Edith Sherwood Ph.D. and Erica Sherwood

The Voynich Botanical Plants

Figure 31
Folio 17v

Folio 17v, Yams (Dioscorea), are tubers from a perennial, herbaceous vine, first cultivated in Africa and Asia, and are a staple part of the diet of the people of West Africa. The name yam comes from the Portuguese “inhame” which was derived from the Wolof word “nyam.” During the 14th century, the Portuguese, under the direction of Henry the Navigator, began exploring the African coastline, and it may have been at this time that yams were introduced into the Mediterranean region, along with African slaves. The W.P. Armstrong Web site shows a photograph of a yam leaf with “wings” similar to those on the leaves of the vine in folio 17v.

Figure 32
Folio 18r

Folio 18r, Aster (Aster alpinus), is native to both Eurasia and North America. The name is derived from the Greek word meaning star. This perennial plant is 1 to 3 feet tall, branching occasionally. The alternate leaves are lanceolate and become smaller as they ascend up the stem. The flower has numerous small disk florets that are surrounded by about 8 to 12 ray florets. The base of mature plants can develop short rhizomes that facilitate the formation of colonies.

Figure 33
Folio 18v

Folio 18v, Fluted pumpkin (Telfairia), is a large, perennial vine found in the forest zones of West Africa. It has compound leaves of 3 to 5 leaflets. The root first develops as a taproot that spreads into numerous fleshy auxiliary roots. The fruit is a large poisonous gourd, but the leaves and immature seeds from the gourd are cooked and eaten as a vegetable. (Prota Database)

Figure 34
Folio 19r

Folio 19r, Greek Valerian (Polemonium coeruleum), is native to damp, temperate areas of Europe. It is not a Valerian, but a member of the phlox family. Its slender roots support numerous stems from 18 inches to 3 feet high with clusters of deep blue flowers at the end of the stalk. The pinnate leaves have individual leaflets 1/2 to 1 inch in length. An infusion of the root was used to treat coughs, colds, and all lung complaints.

Figure 35
Folio 19v

Folio 19v, Nailwort (Draba nivalis), is a tiny European plant that grows in early Spring. The leaves are clustered in whorls around the plant base and the 1-2 inch long stem ends in white flowers with deeply notched petals. The plant may have been used medically for inflammations of the fingernails.

Figure 36
Folio 20r

Folio 20r, Milk vetch (Astragalus hypoglottis), is a large species of herbs belonging to the Legume family, and native to temperate regions of the Northern Hemisphere. It has pinnately-compound leaves with 19 to 20 leaflets and a number of closely-packed, purple, pea-shaped flowers on stalks growing out of leaf axils. Note, in Folio 20r, the flowers appear to be at the end of the compound leaf. This plant has been used for 2,000 years in China as a kidney and liver tonic.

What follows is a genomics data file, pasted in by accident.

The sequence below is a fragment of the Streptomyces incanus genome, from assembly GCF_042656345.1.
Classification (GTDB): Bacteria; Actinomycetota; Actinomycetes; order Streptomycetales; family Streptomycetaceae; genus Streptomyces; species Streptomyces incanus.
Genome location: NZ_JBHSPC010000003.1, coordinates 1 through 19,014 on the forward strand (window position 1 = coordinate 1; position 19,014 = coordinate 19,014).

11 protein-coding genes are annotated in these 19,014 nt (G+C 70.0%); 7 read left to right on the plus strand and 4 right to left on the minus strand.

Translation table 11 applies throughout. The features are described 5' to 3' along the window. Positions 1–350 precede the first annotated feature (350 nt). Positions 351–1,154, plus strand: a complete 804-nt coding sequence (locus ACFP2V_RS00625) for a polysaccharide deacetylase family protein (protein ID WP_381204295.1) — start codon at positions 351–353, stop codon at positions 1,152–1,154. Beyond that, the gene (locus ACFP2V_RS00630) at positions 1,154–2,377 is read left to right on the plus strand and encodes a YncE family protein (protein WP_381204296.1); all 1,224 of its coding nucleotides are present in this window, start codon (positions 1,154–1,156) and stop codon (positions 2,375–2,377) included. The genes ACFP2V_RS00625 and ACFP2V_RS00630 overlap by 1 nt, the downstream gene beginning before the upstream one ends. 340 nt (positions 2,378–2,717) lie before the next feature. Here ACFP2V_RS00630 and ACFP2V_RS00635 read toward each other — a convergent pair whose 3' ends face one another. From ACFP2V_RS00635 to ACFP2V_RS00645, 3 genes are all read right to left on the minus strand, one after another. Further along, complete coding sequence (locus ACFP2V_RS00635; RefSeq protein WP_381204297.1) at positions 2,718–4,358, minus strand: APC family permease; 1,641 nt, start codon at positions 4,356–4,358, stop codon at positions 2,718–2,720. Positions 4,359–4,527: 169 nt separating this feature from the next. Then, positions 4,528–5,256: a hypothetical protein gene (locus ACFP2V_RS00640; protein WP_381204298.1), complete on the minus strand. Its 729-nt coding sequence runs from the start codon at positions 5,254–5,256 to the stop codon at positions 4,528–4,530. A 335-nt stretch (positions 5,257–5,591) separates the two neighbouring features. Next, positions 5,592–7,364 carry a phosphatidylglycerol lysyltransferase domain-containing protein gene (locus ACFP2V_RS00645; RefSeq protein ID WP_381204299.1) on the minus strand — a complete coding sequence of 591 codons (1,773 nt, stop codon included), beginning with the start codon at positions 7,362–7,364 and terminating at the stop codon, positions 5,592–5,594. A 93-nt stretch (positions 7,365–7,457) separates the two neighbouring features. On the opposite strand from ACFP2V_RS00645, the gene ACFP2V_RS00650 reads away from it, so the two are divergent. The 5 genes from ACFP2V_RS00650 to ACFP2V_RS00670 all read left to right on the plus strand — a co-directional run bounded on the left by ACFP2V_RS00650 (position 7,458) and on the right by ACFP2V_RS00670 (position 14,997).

Figure 37
Folio 20v

Folio 20v, Cardoon (Cynara cardunculus), is an artichoke thistle and a native of the Mediterranean where it was domesticated in ancient times. The blue flowers can be eaten like a cultivated artichoke and were popular as a vegetable in medieval times. The thin, spear-shaped leaves are in pairs along the stems of the plant and are covered with nearly invisible spines like those shown in Folio 20v.

Figure 38
Folio 21r

Folio 21r, Pimpernel (Anagallis arvensis), is found in temperate regions throughout the world. This creeper has either blue or red flowers and the sessile or stem-less leaves are arranged in pairs along a 12 inch stem. The Greeks used this herb for diseases of the eye. The flowers are useful for treating epilepsy.

Figure 39
Folio 21v

Folio 21v, Burning bush, False Dittany, White Dittany or Gas-plant (Dictamnus albus), is a native of Southern Europe. This perennial has a fibrous root system and smooth, oval, opposite pinnately-compound leaves. White or pale-red stalked flowers grow off the end of the main stem. During the summer, the whole plant is covered with a gluey, volatile substance, which may cause the plant, in very hot weather, to ignite spontaneously—hense the name burning bush. In Exodus, “Burning Bush” is the location of the place where God instructed Moses to lead the Jews out of Egypt into Palestine. The root of this plant was once used as a remedy for epilepsies and other diseases of the head, opening obstructions of the womb, and procuring the discharges of the uterus.

Figure 40
Folio 22r

Folio 22r, Common Vervain or Holy Herb (Verbena officinalis), unlike most verbenas, is a perennial herb, native to Europe. Its leaves are opposite, lobed, and toothed; its small mauve flowers are arranged in delicate spikes. The name Verbena was the classical Roman name for “altar-plants.” The holy attributes of this herb may be due to the legend that it was found on the Mount of Calvary, where it was used to staunch the wounds of the crucified Saviour.

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